The first public performance of William F. “Buffalo Bill” Cody’s Wild West show was May 19, 1883, in Omaha. A dress rehearsal had taken place May 10 in Columbus. Several residents of Sidney, however, enjoyed an even earlier preview of a few of the show’s attractions. Sidney Plaindealer-Telegraph editor J. C. Bush reported in the May 3, 1883, issue on an excursion to North Platte, which included a May 1 visit to Buffalo Bill’s ranch:
“In the afternoon in company with Mr. [James] McNulty and Hon. W. F. Cody we visited the germ of the great show which is to spring into existence the latter part of this month at Omaha and which will sweep all before it when once fairly started. . . . On a piece of level meadow land was pitched the tents for the men while the buffalo and a large number of horses were grazing in an adjoining pasture. A number of elk were expected in a day or two and men were engaged purchasing the most famous bucking horses that Nebraska afforded. ‘Buck’ Taylor, who is to be one of the star riders of the combination, gave an exhibition on a wall-eyed calico horse that would astonish the effeminate easterners, and if he lives long enough the performance will be repeated for their benefit during the summer. Another wing of the show is getting under way at Omaha, where the Indians will join it, and about the 17th of the present month the western Nebraska wonder will give its opening exhibition at the state’s metropolis.”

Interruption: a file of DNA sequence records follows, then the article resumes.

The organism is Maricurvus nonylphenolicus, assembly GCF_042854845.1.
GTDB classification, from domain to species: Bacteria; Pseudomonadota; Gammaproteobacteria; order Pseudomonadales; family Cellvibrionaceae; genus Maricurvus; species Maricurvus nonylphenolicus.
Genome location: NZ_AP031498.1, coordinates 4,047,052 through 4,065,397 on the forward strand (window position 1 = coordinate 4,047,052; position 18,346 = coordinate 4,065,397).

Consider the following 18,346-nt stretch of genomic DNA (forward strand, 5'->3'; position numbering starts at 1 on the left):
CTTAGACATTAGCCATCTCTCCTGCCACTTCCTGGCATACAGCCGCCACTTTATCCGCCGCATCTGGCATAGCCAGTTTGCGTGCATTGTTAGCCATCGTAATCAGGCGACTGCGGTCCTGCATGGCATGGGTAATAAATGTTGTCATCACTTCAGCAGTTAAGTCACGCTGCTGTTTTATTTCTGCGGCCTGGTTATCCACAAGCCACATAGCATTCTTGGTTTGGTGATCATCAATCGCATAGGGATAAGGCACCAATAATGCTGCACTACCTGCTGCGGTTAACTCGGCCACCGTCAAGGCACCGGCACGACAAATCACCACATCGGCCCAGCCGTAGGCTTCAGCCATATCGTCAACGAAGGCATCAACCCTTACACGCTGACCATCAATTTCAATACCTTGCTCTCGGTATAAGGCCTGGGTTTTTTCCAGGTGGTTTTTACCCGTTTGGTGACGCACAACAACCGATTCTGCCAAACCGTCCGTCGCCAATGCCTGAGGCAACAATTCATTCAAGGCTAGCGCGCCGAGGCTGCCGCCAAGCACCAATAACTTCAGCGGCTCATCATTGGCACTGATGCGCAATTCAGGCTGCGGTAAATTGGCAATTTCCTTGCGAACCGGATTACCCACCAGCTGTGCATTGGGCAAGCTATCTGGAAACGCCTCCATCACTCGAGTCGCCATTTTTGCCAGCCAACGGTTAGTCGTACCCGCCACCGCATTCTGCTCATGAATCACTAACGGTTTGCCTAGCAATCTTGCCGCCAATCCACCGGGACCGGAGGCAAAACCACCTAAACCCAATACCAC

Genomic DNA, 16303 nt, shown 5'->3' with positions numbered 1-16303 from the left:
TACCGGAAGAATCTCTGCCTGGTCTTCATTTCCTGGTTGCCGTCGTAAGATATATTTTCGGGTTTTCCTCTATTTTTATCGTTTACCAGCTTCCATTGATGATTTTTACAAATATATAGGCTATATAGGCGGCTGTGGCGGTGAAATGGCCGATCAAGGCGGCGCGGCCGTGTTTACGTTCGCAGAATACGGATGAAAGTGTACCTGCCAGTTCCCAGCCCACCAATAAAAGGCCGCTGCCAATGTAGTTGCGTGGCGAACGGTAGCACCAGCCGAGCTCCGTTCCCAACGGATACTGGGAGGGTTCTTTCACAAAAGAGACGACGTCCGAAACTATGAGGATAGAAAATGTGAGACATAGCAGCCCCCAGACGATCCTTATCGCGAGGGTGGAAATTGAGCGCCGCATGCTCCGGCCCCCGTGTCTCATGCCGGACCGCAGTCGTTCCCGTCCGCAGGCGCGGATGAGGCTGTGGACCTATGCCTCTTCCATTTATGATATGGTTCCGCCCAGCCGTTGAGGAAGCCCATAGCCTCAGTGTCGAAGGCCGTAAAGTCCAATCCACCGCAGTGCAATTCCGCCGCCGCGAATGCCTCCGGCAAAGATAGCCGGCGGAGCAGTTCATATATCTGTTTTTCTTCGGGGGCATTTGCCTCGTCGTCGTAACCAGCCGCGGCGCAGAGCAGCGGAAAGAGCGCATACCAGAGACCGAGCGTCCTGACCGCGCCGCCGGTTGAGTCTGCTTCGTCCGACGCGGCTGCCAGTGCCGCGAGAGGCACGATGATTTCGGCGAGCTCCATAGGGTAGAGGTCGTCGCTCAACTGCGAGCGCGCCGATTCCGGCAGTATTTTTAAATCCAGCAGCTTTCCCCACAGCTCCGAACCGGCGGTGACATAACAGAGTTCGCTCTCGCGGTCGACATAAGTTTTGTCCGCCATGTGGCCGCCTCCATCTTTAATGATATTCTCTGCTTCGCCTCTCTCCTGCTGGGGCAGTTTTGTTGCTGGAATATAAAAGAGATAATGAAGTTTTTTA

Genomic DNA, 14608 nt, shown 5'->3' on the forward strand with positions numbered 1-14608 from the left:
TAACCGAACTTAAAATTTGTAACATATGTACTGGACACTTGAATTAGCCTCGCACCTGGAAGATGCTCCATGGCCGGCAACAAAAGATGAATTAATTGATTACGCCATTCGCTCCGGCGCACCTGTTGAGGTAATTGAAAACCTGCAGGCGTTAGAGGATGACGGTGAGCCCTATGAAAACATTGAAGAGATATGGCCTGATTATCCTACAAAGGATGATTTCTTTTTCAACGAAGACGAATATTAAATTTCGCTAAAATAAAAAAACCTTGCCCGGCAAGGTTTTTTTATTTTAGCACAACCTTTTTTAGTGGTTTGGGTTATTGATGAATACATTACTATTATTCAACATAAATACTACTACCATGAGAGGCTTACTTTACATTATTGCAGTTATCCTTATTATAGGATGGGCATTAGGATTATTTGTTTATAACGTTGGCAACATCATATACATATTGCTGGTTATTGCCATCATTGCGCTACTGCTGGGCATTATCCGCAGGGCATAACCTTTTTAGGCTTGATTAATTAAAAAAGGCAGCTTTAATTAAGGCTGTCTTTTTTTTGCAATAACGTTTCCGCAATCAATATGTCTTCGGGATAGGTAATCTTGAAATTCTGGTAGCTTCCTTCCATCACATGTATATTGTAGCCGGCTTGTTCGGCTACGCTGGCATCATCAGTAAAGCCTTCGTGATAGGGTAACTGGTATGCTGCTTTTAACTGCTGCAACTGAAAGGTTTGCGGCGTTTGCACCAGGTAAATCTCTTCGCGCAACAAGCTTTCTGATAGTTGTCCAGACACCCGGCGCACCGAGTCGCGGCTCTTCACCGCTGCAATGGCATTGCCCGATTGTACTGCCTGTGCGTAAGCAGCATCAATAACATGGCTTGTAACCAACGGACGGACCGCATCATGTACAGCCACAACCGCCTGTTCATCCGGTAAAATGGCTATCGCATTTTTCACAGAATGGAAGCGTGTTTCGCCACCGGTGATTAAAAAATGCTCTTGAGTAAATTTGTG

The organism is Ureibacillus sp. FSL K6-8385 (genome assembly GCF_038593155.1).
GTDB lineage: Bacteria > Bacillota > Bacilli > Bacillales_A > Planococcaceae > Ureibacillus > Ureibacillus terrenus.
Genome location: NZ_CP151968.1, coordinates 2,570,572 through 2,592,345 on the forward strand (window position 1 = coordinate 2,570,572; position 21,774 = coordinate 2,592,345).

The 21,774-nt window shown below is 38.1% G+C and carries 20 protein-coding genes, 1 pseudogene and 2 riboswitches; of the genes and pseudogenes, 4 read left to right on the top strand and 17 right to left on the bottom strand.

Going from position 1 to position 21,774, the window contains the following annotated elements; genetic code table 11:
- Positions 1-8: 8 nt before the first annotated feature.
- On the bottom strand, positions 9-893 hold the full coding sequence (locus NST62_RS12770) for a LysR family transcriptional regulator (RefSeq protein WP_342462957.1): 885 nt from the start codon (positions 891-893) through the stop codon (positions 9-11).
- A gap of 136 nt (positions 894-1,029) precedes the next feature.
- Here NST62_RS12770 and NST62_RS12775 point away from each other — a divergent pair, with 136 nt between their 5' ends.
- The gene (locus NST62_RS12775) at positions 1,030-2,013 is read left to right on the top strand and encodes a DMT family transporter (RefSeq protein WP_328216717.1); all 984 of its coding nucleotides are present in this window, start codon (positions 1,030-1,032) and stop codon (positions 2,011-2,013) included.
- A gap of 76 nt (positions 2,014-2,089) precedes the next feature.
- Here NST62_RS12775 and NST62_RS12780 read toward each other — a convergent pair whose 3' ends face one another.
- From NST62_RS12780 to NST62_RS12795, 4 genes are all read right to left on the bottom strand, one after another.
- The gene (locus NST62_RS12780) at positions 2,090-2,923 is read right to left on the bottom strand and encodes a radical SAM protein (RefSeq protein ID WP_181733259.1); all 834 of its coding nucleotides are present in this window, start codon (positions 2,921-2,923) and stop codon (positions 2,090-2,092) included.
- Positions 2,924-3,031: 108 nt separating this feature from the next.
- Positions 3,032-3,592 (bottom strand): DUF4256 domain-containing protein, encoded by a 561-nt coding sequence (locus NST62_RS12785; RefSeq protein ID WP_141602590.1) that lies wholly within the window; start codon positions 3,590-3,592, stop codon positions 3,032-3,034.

Of course, the Omaha performance of Cody’s show was a resounding success, and The Wild West went on to become renowned around the world as Nebraska’s unique contribution to entertainment.